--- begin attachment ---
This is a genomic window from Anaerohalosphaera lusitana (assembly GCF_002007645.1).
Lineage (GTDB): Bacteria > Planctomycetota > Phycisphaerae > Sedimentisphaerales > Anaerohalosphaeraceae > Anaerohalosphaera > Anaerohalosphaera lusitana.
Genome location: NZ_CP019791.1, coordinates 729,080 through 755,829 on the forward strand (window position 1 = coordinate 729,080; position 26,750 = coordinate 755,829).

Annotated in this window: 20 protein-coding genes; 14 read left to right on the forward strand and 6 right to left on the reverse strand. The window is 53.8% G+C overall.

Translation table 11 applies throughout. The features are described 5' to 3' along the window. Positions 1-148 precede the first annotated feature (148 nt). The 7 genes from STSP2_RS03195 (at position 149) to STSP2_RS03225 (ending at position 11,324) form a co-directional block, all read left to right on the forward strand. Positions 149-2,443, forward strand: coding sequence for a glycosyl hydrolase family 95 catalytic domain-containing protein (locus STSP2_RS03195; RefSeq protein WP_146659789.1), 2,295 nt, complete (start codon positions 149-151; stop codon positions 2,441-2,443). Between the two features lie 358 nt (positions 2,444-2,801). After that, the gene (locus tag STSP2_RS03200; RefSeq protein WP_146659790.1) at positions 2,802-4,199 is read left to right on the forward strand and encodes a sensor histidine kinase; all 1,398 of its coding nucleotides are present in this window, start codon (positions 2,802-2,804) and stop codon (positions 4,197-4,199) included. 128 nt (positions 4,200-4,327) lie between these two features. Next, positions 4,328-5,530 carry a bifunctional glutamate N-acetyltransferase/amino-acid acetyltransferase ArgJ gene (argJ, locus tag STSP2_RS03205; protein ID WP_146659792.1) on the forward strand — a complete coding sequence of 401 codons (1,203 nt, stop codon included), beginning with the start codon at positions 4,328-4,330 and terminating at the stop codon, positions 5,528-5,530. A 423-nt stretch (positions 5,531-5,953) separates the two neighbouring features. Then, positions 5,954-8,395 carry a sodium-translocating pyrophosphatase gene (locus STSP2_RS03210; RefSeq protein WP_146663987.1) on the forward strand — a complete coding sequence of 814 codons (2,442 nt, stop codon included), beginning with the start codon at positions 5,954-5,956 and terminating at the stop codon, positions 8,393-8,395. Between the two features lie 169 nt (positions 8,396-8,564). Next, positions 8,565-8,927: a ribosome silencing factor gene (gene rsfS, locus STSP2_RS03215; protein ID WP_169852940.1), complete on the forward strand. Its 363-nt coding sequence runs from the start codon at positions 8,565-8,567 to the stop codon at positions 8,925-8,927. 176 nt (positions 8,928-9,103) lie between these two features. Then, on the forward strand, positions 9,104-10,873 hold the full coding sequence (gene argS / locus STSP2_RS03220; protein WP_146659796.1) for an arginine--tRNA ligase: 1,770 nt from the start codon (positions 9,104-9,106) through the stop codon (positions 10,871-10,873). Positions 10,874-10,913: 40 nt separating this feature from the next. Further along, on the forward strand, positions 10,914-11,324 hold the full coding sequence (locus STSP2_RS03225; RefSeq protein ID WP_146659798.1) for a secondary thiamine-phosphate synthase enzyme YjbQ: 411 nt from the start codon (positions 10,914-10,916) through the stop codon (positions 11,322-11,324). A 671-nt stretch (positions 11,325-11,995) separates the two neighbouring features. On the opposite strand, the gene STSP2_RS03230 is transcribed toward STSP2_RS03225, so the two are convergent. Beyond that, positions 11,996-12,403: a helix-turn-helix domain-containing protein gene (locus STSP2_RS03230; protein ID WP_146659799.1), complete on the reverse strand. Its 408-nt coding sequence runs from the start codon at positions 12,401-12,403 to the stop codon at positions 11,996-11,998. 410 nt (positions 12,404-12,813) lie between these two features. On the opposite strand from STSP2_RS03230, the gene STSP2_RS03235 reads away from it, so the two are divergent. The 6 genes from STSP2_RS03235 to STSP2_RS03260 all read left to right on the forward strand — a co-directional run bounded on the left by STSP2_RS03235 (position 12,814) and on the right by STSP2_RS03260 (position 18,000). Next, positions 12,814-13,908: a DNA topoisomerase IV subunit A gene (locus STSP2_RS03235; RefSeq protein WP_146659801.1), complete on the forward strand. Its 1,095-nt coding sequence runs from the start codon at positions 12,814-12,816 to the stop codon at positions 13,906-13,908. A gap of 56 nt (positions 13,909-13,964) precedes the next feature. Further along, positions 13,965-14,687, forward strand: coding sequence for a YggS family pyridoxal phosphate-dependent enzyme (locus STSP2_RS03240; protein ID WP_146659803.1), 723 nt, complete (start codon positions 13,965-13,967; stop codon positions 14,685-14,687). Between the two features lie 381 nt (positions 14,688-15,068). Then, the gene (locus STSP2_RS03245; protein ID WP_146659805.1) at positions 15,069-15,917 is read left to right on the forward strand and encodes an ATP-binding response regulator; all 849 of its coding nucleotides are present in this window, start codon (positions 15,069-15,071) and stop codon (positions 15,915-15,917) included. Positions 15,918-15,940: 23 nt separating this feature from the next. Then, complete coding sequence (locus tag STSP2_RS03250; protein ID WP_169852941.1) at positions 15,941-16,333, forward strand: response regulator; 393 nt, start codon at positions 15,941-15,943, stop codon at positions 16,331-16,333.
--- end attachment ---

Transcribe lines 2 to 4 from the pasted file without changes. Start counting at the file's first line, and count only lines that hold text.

Lineage (GTDB): Bacteria > Planctomycetota > Phycisphaerae > Sedimentisphaerales > Anaerohalosphaeraceae > Anaerohalosphaera > Anaerohalosphaera lusitana.
Genome location: NZ_CP019791.1, coordinates 729,080 through 755,829 on the forward strand (window position 1 = coordinate 729,080; position 26,750 = coordinate 755,829).

Annotated in this window: 20 protein-coding genes; 14 read left to right on the forward strand and 6 right to left on the reverse strand. The window is 53.8% G+C overall.